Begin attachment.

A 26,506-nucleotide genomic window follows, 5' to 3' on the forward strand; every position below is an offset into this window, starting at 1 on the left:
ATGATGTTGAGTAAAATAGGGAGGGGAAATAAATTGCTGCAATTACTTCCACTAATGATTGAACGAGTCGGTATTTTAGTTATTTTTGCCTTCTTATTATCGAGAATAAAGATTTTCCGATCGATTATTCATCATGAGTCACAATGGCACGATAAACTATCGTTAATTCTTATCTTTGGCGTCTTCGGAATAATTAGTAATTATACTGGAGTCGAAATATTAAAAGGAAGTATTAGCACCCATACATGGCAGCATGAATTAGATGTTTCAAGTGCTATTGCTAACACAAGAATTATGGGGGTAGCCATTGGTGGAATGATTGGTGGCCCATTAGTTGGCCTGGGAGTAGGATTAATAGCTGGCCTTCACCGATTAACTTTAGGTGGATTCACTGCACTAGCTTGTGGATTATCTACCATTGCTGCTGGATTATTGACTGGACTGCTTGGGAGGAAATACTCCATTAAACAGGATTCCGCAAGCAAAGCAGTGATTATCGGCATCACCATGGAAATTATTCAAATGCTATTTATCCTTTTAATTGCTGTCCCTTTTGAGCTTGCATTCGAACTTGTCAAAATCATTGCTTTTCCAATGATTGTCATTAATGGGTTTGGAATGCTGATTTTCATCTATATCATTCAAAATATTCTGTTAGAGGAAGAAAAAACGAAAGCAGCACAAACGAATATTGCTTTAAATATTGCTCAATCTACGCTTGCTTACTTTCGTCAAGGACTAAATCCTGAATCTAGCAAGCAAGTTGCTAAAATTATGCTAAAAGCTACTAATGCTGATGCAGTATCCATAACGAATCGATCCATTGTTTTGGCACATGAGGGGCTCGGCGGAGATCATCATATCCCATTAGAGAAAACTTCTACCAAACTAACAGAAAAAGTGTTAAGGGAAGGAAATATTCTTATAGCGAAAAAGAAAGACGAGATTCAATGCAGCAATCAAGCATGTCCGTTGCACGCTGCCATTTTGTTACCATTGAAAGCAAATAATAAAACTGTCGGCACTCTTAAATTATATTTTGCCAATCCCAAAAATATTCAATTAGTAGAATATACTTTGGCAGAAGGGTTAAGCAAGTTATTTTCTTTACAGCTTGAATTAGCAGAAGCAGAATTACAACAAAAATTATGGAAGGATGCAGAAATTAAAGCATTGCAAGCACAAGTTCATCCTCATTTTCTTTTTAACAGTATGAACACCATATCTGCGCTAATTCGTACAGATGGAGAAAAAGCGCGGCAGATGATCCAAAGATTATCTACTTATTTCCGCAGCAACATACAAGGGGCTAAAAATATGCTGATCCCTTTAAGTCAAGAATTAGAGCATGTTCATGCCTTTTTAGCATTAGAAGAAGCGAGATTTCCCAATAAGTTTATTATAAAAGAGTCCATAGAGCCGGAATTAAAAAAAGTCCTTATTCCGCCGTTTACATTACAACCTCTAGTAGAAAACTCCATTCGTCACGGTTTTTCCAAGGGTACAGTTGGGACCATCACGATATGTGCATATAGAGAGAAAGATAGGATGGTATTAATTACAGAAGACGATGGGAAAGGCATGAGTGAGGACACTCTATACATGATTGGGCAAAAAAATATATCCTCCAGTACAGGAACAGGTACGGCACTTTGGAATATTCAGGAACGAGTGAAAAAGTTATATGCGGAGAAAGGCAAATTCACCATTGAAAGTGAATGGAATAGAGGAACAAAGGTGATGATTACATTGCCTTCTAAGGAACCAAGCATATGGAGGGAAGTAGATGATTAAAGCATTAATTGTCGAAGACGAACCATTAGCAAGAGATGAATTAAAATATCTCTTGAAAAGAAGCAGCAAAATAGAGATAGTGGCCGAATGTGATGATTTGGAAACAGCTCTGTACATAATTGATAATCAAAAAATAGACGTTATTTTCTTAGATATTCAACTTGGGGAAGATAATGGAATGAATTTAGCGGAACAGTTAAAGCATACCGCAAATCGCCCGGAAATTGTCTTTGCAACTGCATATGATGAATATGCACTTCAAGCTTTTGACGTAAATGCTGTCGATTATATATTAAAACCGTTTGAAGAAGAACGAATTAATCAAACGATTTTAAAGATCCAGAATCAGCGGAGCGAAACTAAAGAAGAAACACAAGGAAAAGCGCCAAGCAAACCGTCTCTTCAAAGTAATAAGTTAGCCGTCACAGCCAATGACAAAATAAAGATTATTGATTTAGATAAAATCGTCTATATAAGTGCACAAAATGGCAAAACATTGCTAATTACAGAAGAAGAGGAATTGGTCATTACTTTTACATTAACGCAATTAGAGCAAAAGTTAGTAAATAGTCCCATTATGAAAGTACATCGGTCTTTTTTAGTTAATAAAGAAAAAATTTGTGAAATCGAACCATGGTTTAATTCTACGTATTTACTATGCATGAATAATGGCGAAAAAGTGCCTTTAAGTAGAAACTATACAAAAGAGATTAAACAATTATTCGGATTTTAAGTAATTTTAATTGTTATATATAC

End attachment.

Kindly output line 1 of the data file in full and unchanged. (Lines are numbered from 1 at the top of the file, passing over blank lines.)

A 26,506-nucleotide genomic window follows, 5' to 3' on the forward strand; every position below is an offset into this window, starting at 1 on the left: